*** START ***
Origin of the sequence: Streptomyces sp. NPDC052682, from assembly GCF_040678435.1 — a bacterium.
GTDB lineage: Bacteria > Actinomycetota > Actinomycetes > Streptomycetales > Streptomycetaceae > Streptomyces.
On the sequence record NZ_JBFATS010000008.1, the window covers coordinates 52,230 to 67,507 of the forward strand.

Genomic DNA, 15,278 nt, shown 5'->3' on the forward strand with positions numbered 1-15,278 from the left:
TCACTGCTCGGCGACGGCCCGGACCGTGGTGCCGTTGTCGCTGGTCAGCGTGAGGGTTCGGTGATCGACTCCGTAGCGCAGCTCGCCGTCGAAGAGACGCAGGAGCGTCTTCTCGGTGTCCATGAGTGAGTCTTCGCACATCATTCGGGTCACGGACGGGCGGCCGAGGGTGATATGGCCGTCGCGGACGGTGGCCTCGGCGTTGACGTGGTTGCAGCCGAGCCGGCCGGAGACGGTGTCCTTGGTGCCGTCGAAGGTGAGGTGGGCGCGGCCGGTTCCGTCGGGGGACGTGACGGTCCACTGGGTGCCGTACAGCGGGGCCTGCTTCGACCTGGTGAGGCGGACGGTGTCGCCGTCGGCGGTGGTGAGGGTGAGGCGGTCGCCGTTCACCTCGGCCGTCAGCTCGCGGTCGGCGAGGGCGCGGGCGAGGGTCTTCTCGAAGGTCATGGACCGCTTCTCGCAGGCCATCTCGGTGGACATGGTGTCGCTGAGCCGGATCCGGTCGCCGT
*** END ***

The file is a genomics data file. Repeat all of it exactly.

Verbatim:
Origin of the sequence: Streptomyces sp. NPDC052682, from assembly GCF_040678435.1 — a bacterium.
GTDB lineage: Bacteria > Actinomycetota > Actinomycetes > Streptomycetales > Streptomycetaceae > Streptomyces.
On the sequence record NZ_JBFATS010000008.1, the window covers coordinates 52,230 to 67,507 of the forward strand.

Genomic DNA, 15,278 nt, shown 5'->3' on the forward strand with positions numbered 1-15,278 from the left:
TCACTGCTCGGCGACGGCCCGGACCGTGGTGCCGTTGTCGCTGGTCAGCGTGAGGGTTCGGTGATCGACTCCGTAGCGCAGCTCGCCGTCGAAGAGACGCAGGAGCGTCTTCTCGGTGTCCATGAGTGAGTCTTCGCACATCATTCGGGTCACGGACGGGCGGCCGAGGGTGATATGGCCGTCGCGGACGGTGGCCTCGGCGTTGACGTGGTTGCAGCCGAGCCGGCCGGAGACGGTGTCCTTGGTGCCGTCGAAGGTGAGGTGGGCGCGGCCGGTTCCGTCGGGGGACGTGACGGTCCACTGGGTGCCGTACAGCGGGGCCTGCTTCGACCTGGTGAGGCGGACGGTGTCGCCGTCGGCGGTGGTGAGGGTGAGGCGGTCGCCGTTCACCTCGGCCGTCAGCTCGCGGTCGGCGAGGGCGCGGGCGAGGGTCTTCTCGAAGGTCATGGACCGCTTCTCGCAGGCCATCTCGGTGGACATGGTGTCGCTGAGCCGGATCCGGTCGCCGT